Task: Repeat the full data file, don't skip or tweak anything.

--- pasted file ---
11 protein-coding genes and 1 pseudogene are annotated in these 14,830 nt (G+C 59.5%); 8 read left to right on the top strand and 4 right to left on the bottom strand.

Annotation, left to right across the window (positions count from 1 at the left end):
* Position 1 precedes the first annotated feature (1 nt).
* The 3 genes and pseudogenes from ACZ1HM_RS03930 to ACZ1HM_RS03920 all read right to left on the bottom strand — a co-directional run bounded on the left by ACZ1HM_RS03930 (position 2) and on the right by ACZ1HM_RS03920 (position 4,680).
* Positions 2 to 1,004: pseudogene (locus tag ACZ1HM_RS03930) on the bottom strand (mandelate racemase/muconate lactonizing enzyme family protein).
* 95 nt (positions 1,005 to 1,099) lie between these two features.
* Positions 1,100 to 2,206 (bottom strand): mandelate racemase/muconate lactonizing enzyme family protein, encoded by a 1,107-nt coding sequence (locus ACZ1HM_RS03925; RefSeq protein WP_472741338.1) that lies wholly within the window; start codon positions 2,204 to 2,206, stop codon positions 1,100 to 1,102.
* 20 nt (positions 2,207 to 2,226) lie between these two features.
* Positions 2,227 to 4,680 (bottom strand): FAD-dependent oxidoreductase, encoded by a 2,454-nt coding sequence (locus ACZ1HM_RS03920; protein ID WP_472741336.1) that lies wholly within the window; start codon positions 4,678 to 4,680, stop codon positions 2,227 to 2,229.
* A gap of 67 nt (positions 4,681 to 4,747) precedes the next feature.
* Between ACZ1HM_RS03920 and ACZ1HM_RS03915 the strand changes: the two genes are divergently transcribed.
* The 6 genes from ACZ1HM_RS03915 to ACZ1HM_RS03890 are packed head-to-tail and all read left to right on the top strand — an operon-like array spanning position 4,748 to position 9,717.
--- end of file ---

11 protein-coding genes and 1 pseudogene are annotated in these 14,830 nt (G+C 59.5%); 8 read left to right on the top strand and 4 right to left on the bottom strand.

Annotation, left to right across the window (positions count from 1 at the left end):
* Position 1 precedes the first annotated feature (1 nt).
* The 3 genes and pseudogenes from ACZ1HM_RS03930 to ACZ1HM_RS03920 all read right to left on the bottom strand — a co-directional run bounded on the left by ACZ1HM_RS03930 (position 2) and on the right by ACZ1HM_RS03920 (position 4,680).
* Positions 2 to 1,004: pseudogene (locus tag ACZ1HM_RS03930) on the bottom strand (mandelate racemase/muconate lactonizing enzyme family protein).
* 95 nt (positions 1,005 to 1,099) lie between these two features.
* Positions 1,100 to 2,206 (bottom strand): mandelate racemase/muconate lactonizing enzyme family protein, encoded by a 1,107-nt coding sequence (locus ACZ1HM_RS03925; RefSeq protein WP_472741338.1) that lies wholly within the window; start codon positions 2,204 to 2,206, stop codon positions 1,100 to 1,102.
* 20 nt (positions 2,207 to 2,226) lie between these two features.
* Positions 2,227 to 4,680 (bottom strand): FAD-dependent oxidoreductase, encoded by a 2,454-nt coding sequence (locus ACZ1HM_RS03920; protein ID WP_472741336.1) that lies wholly within the window; start codon positions 4,678 to 4,680, stop codon positions 2,227 to 2,229.
* A gap of 67 nt (positions 4,681 to 4,747) precedes the next feature.
* Between ACZ1HM_RS03920 and ACZ1HM_RS03915 the strand changes: the two genes are divergently transcribed.
* The 6 genes from ACZ1HM_RS03915 to ACZ1HM_RS03890 are packed head-to-tail and all read left to right on the top strand — an operon-like array spanning position 4,748 to position 9,717.